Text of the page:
On an unassuming street corner at Roscoe and Wolcott in Roscoe Village lies the Four Moon Tavern, with it’s alluring bright blue sign depicting four crescent moons blending into each other. This is a place where you can enjoy some good food, have a game of pool, and hobnob with local actors and artists. The Four Moon was opened in 1999 by four local actors whom replaced the biker bar dive that formerly stood on the spot.
Found at the corner of Roscoe and Wolcott, in the base of a three-story, wood-frame building, the Four Moon Tavern has become a staple of East Roscoe Village particularly since JT Collins bit the dust. While The Shire has a great drinking atmosphere, and both Waterhouse and Belly’s have trendier crowds, none of the above beats the Four Moon Tavern from being just that: an excellent tavern.
The cozy feel at the Four Moon Tavern is largely due to one of the only wood-paneled, pine ceilings I have seen in the city, as well as a music selection that includes jazz, old-school bluegrass and classic rock. You’ll also find a mermaid painting and stained glass behind the bar, blue candle globes and track lighting. I recommend you have a seat at one of the cocktail tables found along the bars western wall, so that you can observe all the knick-knacks behind and above the bar opposite. Among the eclectic items, the following was observed: a Baby Huey children’s book, two cans of Billy Beer, a Topp’s Big Boy figure, a toy monkey with cymbals, and two Texas longhorn skulls – one with a red sequined cap, lit up with it’s own dedicated light. A collection of lunch boxes was spotted on a shelf next to a chalkboard illustrating the daily specials and those celebrities that happened to kick on that day. In addition to the Billy Beer cans, American beer connoisseurs will appreciate lighted beer signs from Falstaff, Blatz, and Schlitz. For those pining for Hamm’s memorabilia, head over to Johnnie’s on Lincoln. Also observed were very thin bathroom doors and those wishing each other Merry Christmas and Happy New Year in March.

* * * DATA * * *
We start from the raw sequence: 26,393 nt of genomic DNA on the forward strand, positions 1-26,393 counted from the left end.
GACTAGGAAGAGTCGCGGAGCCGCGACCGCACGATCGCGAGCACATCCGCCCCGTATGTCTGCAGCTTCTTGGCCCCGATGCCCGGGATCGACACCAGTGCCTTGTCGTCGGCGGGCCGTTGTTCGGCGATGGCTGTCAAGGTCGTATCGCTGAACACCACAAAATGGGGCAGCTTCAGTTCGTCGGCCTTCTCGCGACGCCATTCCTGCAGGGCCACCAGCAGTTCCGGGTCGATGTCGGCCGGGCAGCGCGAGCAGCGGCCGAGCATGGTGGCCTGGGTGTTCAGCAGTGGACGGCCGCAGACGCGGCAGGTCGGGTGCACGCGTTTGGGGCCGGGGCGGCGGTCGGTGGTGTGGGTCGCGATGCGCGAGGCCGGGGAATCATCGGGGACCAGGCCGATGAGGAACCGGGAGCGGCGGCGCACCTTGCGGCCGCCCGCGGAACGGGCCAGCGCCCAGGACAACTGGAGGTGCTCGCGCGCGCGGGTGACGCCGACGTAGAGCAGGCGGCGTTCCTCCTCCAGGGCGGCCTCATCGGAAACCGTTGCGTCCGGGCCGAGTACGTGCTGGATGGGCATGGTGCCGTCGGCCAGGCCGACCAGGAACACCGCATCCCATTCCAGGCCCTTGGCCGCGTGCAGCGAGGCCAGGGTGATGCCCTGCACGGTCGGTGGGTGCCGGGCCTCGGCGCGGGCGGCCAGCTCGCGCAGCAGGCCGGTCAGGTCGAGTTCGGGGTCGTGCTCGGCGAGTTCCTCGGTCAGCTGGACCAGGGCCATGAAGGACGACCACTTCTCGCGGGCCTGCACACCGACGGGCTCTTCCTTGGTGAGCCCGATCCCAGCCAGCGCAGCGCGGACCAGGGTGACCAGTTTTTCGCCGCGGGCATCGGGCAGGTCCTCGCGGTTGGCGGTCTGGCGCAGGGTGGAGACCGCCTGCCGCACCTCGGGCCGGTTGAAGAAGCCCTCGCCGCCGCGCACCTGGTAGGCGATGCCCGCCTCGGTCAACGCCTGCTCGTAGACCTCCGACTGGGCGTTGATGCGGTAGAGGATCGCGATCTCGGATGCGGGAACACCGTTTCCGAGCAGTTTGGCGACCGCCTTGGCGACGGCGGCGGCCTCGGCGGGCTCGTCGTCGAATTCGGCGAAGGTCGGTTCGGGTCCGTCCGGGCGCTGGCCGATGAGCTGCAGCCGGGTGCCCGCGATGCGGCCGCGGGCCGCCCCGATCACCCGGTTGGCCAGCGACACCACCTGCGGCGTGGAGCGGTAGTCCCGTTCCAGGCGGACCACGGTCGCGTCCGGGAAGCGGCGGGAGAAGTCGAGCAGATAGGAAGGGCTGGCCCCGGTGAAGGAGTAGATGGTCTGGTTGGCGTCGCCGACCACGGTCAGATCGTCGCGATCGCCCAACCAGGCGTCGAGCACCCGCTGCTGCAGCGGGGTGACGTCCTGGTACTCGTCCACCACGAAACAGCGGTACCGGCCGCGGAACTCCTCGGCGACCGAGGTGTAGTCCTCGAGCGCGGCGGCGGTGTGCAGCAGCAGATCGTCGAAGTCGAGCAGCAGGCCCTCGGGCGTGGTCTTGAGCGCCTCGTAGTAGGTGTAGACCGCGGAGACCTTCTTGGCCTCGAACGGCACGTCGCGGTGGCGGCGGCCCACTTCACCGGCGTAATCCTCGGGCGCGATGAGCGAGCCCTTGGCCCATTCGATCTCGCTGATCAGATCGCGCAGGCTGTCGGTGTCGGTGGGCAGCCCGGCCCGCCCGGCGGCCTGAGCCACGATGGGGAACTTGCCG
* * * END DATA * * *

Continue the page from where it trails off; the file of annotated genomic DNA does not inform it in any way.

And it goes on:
The quality of food is one step above what you would normally find, but consists mainly of hearty pub grub specialties like fish & chips, meatloaf, burgers, lasagna, beer-soaked brats, salads, sloppy joes, crab cakes, pot stickers, brats, pierogi, and an imaginative array of appetizers – everything for under $8. All-you-can-eat fish and chips is served every Saturday and Sunday until 7 p.m. Perhaps because of the performing arts clientele, the food is reasonably priced. In the summertime, Sunday brunch served from 10 a.m. to 3 p.m. and is quite enjoyable in the Four Moon’s sidewalk café along tranquil Roscoe Street. Private parties and lounging are found in the back room, complete with a couch and additional tables and chairs. This room is not immediately noticeable just walk past the pool table.
The Four Moon is great for a quite pint and savory food that is easy on the wallet. The bartenders at Four Moon also pull a mean pint of Guinness, adhering to a proper two-minute poor rarely seen outside of the more traditional Irish pubs in the city like Cullen’s, Irish Oak and Johnny O’Hagan’s. In recognition of it’s culinary achievement, Four Moon was rated three out of four forks by the Chicago Tribune in 2000. Perhaps it was Shecky’s Bar, Club & Lounge Guide 2002 that put it best, “The only people that have anything bad to say about The Four Moon Tavern are the other local tavern owners.”